Bock, Walter J. Department of Biological Sciences, Columbia University, New York, New York.
Last reviewed:January 2021
- Type designations
- Stabilization of names
- Related Primary Literature
- Additional Reading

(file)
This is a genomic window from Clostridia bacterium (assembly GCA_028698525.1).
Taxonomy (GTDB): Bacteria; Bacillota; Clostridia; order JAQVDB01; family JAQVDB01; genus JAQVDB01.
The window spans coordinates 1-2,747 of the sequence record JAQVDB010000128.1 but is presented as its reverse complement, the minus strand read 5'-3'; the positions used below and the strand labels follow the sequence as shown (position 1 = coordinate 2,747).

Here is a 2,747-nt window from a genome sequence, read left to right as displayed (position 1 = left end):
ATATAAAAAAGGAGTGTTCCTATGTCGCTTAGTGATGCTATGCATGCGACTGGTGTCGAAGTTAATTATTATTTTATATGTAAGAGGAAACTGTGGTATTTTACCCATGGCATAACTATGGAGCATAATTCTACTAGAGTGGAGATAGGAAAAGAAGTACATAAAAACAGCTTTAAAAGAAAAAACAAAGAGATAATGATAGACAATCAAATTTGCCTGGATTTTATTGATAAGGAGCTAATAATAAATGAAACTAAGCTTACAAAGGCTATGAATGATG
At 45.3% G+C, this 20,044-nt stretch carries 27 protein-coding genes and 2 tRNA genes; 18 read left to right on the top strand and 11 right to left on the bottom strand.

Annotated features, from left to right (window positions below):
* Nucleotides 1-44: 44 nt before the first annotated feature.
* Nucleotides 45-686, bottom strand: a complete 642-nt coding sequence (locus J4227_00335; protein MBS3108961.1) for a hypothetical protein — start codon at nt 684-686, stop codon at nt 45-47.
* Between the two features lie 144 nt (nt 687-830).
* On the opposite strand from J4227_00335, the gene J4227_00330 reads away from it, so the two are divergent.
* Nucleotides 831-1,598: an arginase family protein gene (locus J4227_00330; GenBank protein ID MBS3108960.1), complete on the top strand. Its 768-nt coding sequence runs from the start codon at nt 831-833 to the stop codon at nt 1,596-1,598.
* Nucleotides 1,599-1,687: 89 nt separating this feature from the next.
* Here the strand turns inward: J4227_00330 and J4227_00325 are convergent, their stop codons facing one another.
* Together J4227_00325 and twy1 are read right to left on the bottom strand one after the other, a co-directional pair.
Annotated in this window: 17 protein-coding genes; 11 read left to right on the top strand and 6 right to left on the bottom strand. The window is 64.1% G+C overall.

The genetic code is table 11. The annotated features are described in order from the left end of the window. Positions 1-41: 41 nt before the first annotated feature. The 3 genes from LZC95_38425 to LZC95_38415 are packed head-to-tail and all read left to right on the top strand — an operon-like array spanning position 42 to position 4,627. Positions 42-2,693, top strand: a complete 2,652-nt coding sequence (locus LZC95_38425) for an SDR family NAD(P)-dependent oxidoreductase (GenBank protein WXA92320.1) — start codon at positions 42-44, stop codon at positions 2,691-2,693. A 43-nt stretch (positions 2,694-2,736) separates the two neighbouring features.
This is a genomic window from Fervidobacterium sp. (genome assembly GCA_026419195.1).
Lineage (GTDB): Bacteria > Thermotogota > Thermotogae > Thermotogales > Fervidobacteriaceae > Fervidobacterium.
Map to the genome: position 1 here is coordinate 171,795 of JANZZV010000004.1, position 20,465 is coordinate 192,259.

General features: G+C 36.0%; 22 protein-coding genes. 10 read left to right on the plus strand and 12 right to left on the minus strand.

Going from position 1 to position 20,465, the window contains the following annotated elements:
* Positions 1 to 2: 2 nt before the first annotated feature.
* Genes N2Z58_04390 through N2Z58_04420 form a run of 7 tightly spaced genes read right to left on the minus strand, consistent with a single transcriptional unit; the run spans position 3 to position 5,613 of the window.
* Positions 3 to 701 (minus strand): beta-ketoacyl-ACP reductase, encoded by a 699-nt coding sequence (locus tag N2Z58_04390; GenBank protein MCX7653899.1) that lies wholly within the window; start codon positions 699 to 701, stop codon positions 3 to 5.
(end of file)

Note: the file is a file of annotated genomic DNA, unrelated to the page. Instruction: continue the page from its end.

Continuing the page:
The nomenclatural method for providing a fixed reference point for a taxon (plural, taxa), a group of organisms. When Linnaeus, the eighteenth-century Swedish naturalist, ushered in the modern period of systematic biology through the publication of his classical work, Systema Naturae, he established the basis of binomial nomenclature. By means of this method the systematist who recognizes new, or supposedly new, taxa makes these known by means of a technical description and a scientific name. If the new taxon is a species, the material (specimens or parts of specimens) which the author had before him when he described it, together with such additional material as he may have gathered later, was considered typical, and such specimens were known as types. The types represented the author's notion of the new species and served as the basis of comparison. As knowledge increased, it was realized that each taxonomic name must be tied to a single specimen—the “type”—which is a nomenclatural, not a biological, type. Having a fixed reference for each name, later workers could correct taxonomic errors and modify the limits of species taxa without subsequent confusion in scientific names.
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